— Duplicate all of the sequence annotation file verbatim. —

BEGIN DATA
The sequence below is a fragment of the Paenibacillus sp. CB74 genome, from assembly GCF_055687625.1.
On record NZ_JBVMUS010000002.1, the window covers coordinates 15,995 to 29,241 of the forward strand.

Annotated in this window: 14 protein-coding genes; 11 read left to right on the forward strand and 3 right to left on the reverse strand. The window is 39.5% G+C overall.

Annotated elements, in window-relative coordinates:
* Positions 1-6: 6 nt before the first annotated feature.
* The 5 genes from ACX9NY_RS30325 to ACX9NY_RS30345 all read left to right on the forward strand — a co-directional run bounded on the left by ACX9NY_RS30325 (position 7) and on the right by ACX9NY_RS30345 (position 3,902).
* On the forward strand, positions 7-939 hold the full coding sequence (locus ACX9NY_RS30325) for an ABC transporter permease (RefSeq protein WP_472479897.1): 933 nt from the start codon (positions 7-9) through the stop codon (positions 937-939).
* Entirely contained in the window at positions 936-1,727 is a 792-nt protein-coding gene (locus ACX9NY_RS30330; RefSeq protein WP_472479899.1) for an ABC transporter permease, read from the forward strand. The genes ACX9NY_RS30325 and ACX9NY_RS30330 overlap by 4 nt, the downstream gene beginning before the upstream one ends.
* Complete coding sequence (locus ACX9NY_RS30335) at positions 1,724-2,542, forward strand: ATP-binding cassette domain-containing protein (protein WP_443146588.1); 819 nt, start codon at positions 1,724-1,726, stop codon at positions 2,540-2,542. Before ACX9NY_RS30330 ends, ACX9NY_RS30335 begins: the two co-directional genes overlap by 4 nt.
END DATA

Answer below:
The sequence below is a fragment of the Paenibacillus sp. CB74 genome, from assembly GCF_055687625.1.
On record NZ_JBVMUS010000002.1, the window covers coordinates 15,995 to 29,241 of the forward strand.

Annotated in this window: 14 protein-coding genes; 11 read left to right on the forward strand and 3 right to left on the reverse strand. The window is 39.5% G+C overall.

Annotated elements, in window-relative coordinates:
* Positions 1-6: 6 nt before the first annotated feature.
* The 5 genes from ACX9NY_RS30325 to ACX9NY_RS30345 all read left to right on the forward strand — a co-directional run bounded on the left by ACX9NY_RS30325 (position 7) and on the right by ACX9NY_RS30345 (position 3,902).
* On the forward strand, positions 7-939 hold the full coding sequence (locus ACX9NY_RS30325) for an ABC transporter permease (RefSeq protein WP_472479897.1): 933 nt from the start codon (positions 7-9) through the stop codon (positions 937-939).
* Entirely contained in the window at positions 936-1,727 is a 792-nt protein-coding gene (locus ACX9NY_RS30330; RefSeq protein WP_472479899.1) for an ABC transporter permease, read from the forward strand. The genes ACX9NY_RS30325 and ACX9NY_RS30330 overlap by 4 nt, the downstream gene beginning before the upstream one ends.
* Complete coding sequence (locus ACX9NY_RS30335) at positions 1,724-2,542, forward strand: ATP-binding cassette domain-containing protein (protein WP_443146588.1); 819 nt, start codon at positions 1,724-1,726, stop codon at positions 2,540-2,542. Before ACX9NY_RS30330 ends, ACX9NY_RS30335 begins: the two co-directional genes overlap by 4 nt.